Julie Grant has been loving it all, but she wanted to add something new to the dinner table. So she picked up a space-age looking veggie, a kohlrabi, at the Canton market, and set out to find some recipes.
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I see it, and decide it’s worth a minute to wait in line. I want to find out what it is. It’s got a fist-sized, pale green bulb with large leafy greens shooting up from it. It looks like the bulb might grow underground, but no; there’s a root growing from the bottom of it. The bulb must sit on top the ground. Okay – my turn to talk with the farmer.
“My name is Brian Bennett, I’m with Bittersweet farm in Heuvelton. And this is kohlrabi. It was more common years ago, not a lot of people know what it is. My kids call it the alien because of the way it looks," said Bennett. He says his mother and grandmother used to grow a lot of kohlrabi and they would let it grow huge, and tough.
“And then they’d peel it and cut it up, just like you would potatoes, and boil the life out of it, and feed it to us like boiled cabbage. It’s in same family as cabbage,” said Bennett. According to him, nowadays, most of his customers at the farm market don’t want big tough kohlrabi; they prefer tender, small bulbs. He weighs a couple. At a dollar a pound, it’s not going to cost me much to try this little experiment. I get home and google Kohlrabi. Cooking websites suggest roasting the bulb, and sautéing the greens with olive oil and garlic. Sounds pretty good.
I head up to SUNY Potsdam, to meet with Chef Steven Miacco in the kitchen behind the Dexter Cafe for more ideas. He’s a big guy in comfy pants and crocs. And he’s made a big effort in recent years to use local produce in the food served at the college. I put the kohlrabi on the countertop and ask, "So what do you think when you look at this?"
"Well, kohlroabi can be used for lots of things. We generally use it here raw. A little alien looking, but it has a great flavor. It’s kind of mix between turnup and broccoli. It goes well with lots of things," said Miacco. "First thing I’m going to do is cut the leaves off. And remember you can sauté these as you would kale, or any dark green."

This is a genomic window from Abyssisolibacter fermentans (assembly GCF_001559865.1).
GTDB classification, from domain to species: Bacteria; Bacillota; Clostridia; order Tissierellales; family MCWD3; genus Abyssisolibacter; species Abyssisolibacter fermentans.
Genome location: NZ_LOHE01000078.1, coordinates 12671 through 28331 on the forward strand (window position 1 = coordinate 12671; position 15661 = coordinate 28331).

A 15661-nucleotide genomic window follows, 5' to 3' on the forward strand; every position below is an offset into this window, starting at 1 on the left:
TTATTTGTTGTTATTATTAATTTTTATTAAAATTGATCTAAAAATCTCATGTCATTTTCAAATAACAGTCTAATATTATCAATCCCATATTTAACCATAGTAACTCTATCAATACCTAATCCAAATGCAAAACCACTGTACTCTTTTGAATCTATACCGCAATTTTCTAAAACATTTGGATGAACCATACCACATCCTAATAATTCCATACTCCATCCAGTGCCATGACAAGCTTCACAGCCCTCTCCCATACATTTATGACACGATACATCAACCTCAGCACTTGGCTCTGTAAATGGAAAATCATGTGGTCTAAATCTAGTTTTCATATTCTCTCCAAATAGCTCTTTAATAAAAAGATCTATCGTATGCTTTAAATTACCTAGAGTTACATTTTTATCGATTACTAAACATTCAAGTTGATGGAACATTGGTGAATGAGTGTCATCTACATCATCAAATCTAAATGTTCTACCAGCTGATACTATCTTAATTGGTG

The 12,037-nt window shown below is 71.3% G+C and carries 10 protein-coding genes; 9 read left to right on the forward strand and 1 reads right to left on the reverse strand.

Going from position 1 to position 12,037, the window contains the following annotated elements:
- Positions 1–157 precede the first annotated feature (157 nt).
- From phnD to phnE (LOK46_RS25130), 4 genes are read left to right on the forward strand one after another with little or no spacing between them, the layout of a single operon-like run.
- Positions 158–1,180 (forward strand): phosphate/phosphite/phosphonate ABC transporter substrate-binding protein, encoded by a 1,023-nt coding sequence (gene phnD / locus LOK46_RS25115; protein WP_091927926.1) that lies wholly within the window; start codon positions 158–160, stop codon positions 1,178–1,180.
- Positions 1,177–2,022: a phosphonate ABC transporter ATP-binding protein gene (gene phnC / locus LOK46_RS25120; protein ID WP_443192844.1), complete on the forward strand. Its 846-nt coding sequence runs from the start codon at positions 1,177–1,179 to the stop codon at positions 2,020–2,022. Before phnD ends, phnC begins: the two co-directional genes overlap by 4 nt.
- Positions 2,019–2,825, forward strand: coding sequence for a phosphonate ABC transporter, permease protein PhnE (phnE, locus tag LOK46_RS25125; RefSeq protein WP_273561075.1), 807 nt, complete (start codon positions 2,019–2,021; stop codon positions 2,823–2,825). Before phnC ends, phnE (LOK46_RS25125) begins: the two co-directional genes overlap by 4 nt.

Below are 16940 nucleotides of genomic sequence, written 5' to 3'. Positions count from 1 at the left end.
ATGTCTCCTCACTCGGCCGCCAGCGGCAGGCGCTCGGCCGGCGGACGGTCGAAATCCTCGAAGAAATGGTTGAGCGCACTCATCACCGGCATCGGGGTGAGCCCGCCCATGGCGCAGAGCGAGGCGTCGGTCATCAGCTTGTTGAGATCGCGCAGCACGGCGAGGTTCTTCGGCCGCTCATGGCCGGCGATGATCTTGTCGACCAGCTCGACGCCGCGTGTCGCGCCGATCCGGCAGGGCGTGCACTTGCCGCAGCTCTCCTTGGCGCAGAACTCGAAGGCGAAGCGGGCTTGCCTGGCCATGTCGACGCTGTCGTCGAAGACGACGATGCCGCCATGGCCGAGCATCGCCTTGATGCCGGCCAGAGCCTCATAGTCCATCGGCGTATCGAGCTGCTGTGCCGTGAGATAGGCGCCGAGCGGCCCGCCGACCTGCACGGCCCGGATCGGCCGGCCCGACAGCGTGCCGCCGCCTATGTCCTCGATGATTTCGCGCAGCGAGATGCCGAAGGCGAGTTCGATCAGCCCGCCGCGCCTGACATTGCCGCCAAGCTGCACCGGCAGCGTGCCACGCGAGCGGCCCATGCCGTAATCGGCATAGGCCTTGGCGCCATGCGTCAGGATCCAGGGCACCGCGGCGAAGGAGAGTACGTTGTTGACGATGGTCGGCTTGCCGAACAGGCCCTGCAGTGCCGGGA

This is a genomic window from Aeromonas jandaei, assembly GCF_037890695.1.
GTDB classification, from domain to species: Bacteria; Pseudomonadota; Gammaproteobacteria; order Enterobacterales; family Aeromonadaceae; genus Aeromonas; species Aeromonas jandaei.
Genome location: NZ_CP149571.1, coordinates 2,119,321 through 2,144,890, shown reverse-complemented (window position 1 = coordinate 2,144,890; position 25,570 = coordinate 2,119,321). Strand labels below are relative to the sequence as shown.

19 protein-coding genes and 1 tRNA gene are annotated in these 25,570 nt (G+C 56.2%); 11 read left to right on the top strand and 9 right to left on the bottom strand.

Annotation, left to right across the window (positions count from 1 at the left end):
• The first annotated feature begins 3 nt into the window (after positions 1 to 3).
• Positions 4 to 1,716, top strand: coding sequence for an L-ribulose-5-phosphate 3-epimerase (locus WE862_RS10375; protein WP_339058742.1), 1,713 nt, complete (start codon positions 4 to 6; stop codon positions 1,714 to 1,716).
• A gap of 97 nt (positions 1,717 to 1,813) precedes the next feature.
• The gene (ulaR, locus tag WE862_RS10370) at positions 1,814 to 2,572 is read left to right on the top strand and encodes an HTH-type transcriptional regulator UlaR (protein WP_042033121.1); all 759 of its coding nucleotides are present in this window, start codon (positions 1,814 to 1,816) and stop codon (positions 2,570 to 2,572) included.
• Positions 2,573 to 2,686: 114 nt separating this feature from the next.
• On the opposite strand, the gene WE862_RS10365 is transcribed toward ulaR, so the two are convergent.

Miacco likes to mix some kohlrabi in with his mashed potatoes for flavor. Today, he’s going to make a raw salad with it. He trims off the leaves. He peels the skin off the bulb, and it does look like a turnup. Then he cuts it into little matchsticks.
“Now in this state, too, you could sauté it in a little olive oil, salt and pepper, it’s a good, hot side dish for any meal," said Miacco. "We’re going to use it raw today.”
Miacco pulls out a bowl from the fridge. Earlier, he shaved fennel to mix for the saled. Fennell stalks look kind of like celery, but chopped thinly like this they have good crunch, and a faint licorice taste. Miacco said, “It being summer, and the produce right now, especially kohlrabi and things like that, it’s at its peak and its really really good. We’re just going to mix up some fennel, green onion, lemon vinegarette. Great alternative to a green salad, it’s good with fish, a burger, or by itself."
He mixes up the kohlrabi and fennel with the green onion. Miacco describes the vinegrette and says he doesn't wnat to overdress the vegetables. "And the most important thing is tasting. To see if it needs seasoning," said Miacco. It’s lemony and fresh. Hesaid, "Crunchy. Little salt. Pepper mill…"
Miacco says there are so many good reasons he and the Potsdam college started buying local produce. It keeps money in the local economy. It means fewer fruits and vegetables don’t have to be shipped across the country. But mostly, he says, it just tastes better. Miacco encourages everyone to give it a try and said, "If you’re going to buy tomatoes, buy at farm market. Don’t have to buy kohlrabi. There’s lots of things…put on burger…You won’t regret it…so fresh, tasty. Can’t go wrong buying local."